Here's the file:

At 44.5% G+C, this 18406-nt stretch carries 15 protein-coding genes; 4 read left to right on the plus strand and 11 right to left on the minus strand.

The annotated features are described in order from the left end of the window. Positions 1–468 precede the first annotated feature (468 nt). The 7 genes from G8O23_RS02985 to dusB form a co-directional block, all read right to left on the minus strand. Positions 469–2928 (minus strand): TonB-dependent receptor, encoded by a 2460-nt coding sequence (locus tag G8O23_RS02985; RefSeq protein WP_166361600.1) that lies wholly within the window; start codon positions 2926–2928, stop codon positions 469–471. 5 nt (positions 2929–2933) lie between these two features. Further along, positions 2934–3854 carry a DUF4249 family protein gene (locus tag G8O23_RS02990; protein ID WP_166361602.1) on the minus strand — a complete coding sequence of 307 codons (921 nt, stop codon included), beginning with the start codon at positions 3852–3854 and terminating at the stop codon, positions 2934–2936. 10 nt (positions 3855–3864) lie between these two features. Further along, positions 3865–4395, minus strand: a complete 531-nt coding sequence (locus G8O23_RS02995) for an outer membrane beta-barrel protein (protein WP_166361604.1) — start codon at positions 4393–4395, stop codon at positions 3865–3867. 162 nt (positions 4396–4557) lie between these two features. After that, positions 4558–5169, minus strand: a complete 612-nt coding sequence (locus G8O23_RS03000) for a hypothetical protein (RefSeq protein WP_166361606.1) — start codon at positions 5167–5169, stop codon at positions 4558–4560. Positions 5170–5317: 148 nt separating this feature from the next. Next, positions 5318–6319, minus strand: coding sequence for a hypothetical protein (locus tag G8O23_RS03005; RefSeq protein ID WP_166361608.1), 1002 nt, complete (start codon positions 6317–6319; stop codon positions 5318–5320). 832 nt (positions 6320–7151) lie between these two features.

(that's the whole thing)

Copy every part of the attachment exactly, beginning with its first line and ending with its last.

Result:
At 44.5% G+C, this 18406-nt stretch carries 15 protein-coding genes; 4 read left to right on the plus strand and 11 right to left on the minus strand.

The annotated features are described in order from the left end of the window. Positions 1–468 precede the first annotated feature (468 nt). The 7 genes from G8O23_RS02985 to dusB form a co-directional block, all read right to left on the minus strand. Positions 469–2928 (minus strand): TonB-dependent receptor, encoded by a 2460-nt coding sequence (locus tag G8O23_RS02985; RefSeq protein WP_166361600.1) that lies wholly within the window; start codon positions 2926–2928, stop codon positions 469–471. 5 nt (positions 2929–2933) lie between these two features. Further along, positions 2934–3854 carry a DUF4249 family protein gene (locus tag G8O23_RS02990; protein ID WP_166361602.1) on the minus strand — a complete coding sequence of 307 codons (921 nt, stop codon included), beginning with the start codon at positions 3852–3854 and terminating at the stop codon, positions 2934–2936. 10 nt (positions 3855–3864) lie between these two features. Further along, positions 3865–4395, minus strand: a complete 531-nt coding sequence (locus G8O23_RS02995) for an outer membrane beta-barrel protein (protein WP_166361604.1) — start codon at positions 4393–4395, stop codon at positions 3865–3867. 162 nt (positions 4396–4557) lie between these two features. After that, positions 4558–5169, minus strand: a complete 612-nt coding sequence (locus G8O23_RS03000) for a hypothetical protein (RefSeq protein WP_166361606.1) — start codon at positions 5167–5169, stop codon at positions 4558–4560. Positions 5170–5317: 148 nt separating this feature from the next. Next, positions 5318–6319, minus strand: coding sequence for a hypothetical protein (locus tag G8O23_RS03005; RefSeq protein ID WP_166361608.1), 1002 nt, complete (start codon positions 6317–6319; stop codon positions 5318–5320). 832 nt (positions 6320–7151) lie between these two features.